Putting the pic­ture to­gether

The Jewish Chronicle - - COMMENT - Lu­cian Hud­son

LEAD­ER­SHIP in a cri­sis re­quires not just skill in re­spond­ing ap­pro­pri­ately in the mo­ment but a co­her­ence and con­sis­tency of pur­pose over time. White­hall and West­min­ster’s re­sponse has lacked strat­egy, lim­it­ing UK’s in­flu­ence short and long term, and un­leash­ing an anti-Is­rael sen­ti­ment at home that can be in­creas­ingly used to fos­ter an­ti­semitism.

On the Is­rael-Gaza con­flict, the coali­tion gov­ern­ment was split, the cross-party con­sen­sus broke down, and most of the me­dia, in­clud­ing the BBC, run away with a su­per­fi­cial view of the con­flict, when gov­ern­ment and MPs could have used their ex­per­tise and ex­pe­ri­ence to en­sure a much deeper un­der­stand­ing of the is­sues.

As a for­mer pi­o­neer of 24-hour tele­vi­sion and the in­ter­net, one con­clu­sion I draw is that tele­vi­sion news and so­cial me­dia might give a snap­shot of news and views in a cri­sis, but are sin­gu­larly poor at ex­plain­ing con­text and in­ter­ro­gat­ing dif­fer­ent per­spec­tives. Last year, No 10’s plans on Syria partly back­fired be­cause of a mis­judged ten­dency to con­duct for­eign pol­icy by Twit­ter. En­gage­ment with so­cial me­dia is not a sub­sti­tute for effective pol­icy com­mu­ni­ca­tions.

Each of the main po­lit­i­cal party lead­ers held a vi­tal part of the jig­saw on this cur­rent con­flict, but none the full pic­ture. The prime min­is­ter kept his nerve, and re­mained a stead­fast de­fender of the right of a lib­eral demo­cratic state to de­fend its cit­i­zens un­der ter­ror­ist at­tack. With more ef­fort go­ing into de­vel­op­ing a cross-party po­lit­i­cal con­sen­sus, in for­eign pol­icy terms we could now have a Cameron doc­trine.

Nick Clegg and Ed Miliband rightly tapped into public dis­tress at the hu­man suf­fer­ing and loss of life on both sides. The is­sue of arm sales to Is­rael was a dis­trac­tion, re­veal­ing the dan­gers of coali­tion gov­ern­ment when re­spond­ing to a cri­sis in for­eign and de­fence pol­icy. At a time of cri­sis, pol­icy should not be made on the hoof. The Na­tional Se­cu­rity Coun­cil should have stamped on this. What­ever the coali­tion gov­ern­ment’s fail­ings in this area, Labour needs to de­velop a com­pre­hen­sive and far-reach­ing for­eign and de­fence pol­icy. If con­fi­dence in a party’s abil­ity to man­age the econ­omy is one elec­toral test, con­fi­dence in pro­tect­ing its cit­i­zens and sup­port­ing al­lies in a sim­i­lar predica­ment is an­other. This is a mes­sage politi­cians from all par­ties should heed.

If Bri­tish MPs have con­cerns about Is­rael’s mil­i­tary doc­trine and tac­tics, they would be in a stronger po­si­tion to in­flu­ence Is­rael if they sup­ported Is­rael con­di­tion­ally. Is­rael will be left con­fused by the UK’s re­sponse across the po­lit­i­cal spec­trum. Fail­ure of the in­ter­na­tional com­mu­nity to re­spond more fully to the con­flict will cre­ate even more of a vac­uum in the Mid­dle East. The me­dia’s fail­ure gen­er­ally to hold Ha­mas to ac­count for its ac­tions while dis­pro­por­tion­ately fo­cus­ing on Is­rael means the public is no nearer to un­der­stand­ing what a longer term so­lu­tion might look like.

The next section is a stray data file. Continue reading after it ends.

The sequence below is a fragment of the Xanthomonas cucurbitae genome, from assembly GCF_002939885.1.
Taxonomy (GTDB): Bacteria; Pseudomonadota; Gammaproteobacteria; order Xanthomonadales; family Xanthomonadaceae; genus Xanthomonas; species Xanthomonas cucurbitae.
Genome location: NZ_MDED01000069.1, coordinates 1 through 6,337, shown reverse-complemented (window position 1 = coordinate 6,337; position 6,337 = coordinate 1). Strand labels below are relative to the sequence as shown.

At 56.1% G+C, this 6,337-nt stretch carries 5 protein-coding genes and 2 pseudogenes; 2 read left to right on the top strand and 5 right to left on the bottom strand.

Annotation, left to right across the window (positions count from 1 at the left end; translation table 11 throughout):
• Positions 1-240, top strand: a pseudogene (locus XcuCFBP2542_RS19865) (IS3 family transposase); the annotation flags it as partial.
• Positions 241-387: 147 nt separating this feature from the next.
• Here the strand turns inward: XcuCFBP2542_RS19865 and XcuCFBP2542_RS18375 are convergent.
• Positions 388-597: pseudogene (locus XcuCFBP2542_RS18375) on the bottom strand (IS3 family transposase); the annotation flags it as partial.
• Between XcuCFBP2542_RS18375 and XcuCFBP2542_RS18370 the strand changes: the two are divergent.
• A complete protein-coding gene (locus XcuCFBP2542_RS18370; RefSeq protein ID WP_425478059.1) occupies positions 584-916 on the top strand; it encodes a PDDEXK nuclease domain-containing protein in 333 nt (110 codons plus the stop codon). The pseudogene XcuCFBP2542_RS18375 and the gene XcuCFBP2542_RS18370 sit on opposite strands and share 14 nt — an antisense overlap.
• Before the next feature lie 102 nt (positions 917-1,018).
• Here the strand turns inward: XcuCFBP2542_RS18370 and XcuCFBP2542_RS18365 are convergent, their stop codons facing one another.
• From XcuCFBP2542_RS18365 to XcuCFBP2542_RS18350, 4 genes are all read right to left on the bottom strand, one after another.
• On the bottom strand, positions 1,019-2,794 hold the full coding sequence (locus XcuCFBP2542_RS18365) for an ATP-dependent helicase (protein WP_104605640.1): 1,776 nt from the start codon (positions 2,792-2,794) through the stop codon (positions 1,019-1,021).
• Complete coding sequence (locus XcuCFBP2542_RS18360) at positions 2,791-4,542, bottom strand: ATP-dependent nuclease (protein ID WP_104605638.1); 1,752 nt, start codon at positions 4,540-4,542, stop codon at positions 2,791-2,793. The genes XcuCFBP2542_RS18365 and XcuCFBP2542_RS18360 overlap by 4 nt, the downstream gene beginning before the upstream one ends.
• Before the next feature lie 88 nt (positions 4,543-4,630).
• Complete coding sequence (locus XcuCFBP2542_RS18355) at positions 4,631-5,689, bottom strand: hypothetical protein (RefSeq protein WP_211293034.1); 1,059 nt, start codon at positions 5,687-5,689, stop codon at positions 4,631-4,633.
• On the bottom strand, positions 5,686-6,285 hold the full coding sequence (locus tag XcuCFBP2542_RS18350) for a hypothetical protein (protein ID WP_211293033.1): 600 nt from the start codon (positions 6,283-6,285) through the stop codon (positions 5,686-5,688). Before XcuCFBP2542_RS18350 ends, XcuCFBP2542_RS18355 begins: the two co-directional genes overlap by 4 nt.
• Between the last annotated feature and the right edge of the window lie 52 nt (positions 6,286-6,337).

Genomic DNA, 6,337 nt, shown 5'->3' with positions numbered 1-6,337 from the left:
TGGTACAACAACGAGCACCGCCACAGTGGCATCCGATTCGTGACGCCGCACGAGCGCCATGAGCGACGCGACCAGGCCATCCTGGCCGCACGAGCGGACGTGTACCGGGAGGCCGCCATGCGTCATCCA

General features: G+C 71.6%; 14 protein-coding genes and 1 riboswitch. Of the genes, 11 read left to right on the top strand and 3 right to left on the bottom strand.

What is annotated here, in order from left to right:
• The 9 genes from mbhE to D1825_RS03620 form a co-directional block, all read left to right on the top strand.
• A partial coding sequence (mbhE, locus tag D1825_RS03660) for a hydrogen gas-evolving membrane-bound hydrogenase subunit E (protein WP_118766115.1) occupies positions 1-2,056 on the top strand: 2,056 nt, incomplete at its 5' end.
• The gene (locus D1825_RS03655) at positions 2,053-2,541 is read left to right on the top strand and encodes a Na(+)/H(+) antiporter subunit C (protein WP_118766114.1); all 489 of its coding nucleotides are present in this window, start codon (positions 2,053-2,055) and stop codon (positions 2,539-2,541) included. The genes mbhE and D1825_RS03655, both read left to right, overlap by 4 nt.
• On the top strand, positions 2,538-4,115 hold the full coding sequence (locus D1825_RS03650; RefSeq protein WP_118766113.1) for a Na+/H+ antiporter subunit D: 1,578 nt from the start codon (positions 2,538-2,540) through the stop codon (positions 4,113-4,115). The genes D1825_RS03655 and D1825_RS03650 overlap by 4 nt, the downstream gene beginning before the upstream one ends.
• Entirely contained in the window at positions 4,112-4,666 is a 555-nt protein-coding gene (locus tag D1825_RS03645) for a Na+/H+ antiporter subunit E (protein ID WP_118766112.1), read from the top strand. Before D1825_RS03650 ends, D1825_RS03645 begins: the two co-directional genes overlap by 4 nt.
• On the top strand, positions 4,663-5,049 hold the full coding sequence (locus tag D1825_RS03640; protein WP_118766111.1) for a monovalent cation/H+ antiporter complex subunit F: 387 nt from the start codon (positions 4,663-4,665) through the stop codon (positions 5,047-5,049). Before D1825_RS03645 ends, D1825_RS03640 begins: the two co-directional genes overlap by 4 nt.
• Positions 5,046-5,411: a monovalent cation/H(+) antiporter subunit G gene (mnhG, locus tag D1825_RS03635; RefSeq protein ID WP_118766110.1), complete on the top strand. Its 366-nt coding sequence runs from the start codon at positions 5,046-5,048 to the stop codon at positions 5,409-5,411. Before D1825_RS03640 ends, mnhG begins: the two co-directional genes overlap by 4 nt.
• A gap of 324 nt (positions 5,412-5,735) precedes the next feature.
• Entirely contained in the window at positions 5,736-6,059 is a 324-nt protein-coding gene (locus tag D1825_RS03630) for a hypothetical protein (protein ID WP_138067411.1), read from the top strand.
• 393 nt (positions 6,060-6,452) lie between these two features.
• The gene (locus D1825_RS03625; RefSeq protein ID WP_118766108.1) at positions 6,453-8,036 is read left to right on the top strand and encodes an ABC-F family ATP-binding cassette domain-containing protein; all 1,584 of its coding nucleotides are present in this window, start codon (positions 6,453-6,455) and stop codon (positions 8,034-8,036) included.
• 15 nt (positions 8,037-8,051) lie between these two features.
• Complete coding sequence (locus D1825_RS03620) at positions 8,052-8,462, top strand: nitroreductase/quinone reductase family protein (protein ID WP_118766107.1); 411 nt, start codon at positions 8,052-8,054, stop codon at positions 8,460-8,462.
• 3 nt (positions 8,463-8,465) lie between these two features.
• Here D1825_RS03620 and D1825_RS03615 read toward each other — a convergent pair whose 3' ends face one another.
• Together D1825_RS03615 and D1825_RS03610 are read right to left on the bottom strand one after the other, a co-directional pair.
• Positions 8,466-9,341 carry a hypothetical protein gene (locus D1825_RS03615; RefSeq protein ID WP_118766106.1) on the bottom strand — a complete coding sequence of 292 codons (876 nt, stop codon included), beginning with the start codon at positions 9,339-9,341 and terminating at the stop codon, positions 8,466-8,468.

Each leader held part of the jig­saw, but not all

In my decade in White­hall, work­ing di­rectly to cabi­net min­is­ters and per­ma­nent sec­re­taries dur­ing the 9/11 and 7/7 at­tacks, the Iraq and Afghanistan wars, and sev­eral crises at the FCO, UK strat­egy was un­der con­stant chal­lenge.

But as a gov­ern­ment com­mu­ni­ca­tions direc­tor, I knew that de­spite short­com­ings in our strat­egy, at least one was in place. As chair­man of the gov­ern­ment’s me­dia emer­gency forum, I could share back­ground con­text with se­nior me­dia rep­re­sen­ta­tives to in­form public un­der­stand­ing of risk. The role of spe­cial­ist for­eign cor­re­spon­dent has never been more im­por­tant.

One for­mer Labour min­is­ter who served Blair and Brown told me, “Po­lit­i­cal lead­ers shouldn’t use the con­flict as a do­mes­tic di­vid­ing line, ei­ther with other par­ties or pre­vi­ous lead­ers.” Be­ing states­man-like must be the aim. A Jewish com­mu­nity leader with Labour sym­pa­thies said: “If Ed wins next May, he will be the first Labour Jewish prime min­is­ter with a chasm to close with his own Jewish com­mu­nity.”

Labour MPs and prospec­tive par­lia­men­tary can­di­dates who are sup­port­ive of Is­rael risk be­ing marginalised by their party at TUC and Labour Party con­fer­ence, un­less Ed Miliband and Dou­glas Alexan­der them­selves try to close the gap that their stance on the con­flict has opened up. They can­not re­verse their op­po­si­tion to Is­rael on this is­sue, but they can nu­ance it.

Wher­ever Bri­tish Jews are on the po­lit­i­cal spec­trum, they should ex­pect their po­lit­i­cal lead­ers to strive for con­sen­sus, and fo­cus on what is in the in­ter­ests of con­tain­ing and re­solv­ing con­flict. Lu­cian J. Hud­son was com­mu­ni­ca­tions chief in five White­hall de­part­ments, in­clud­ing direc­tor of com­mu­ni­ca­tions at the For­eign Of­fice

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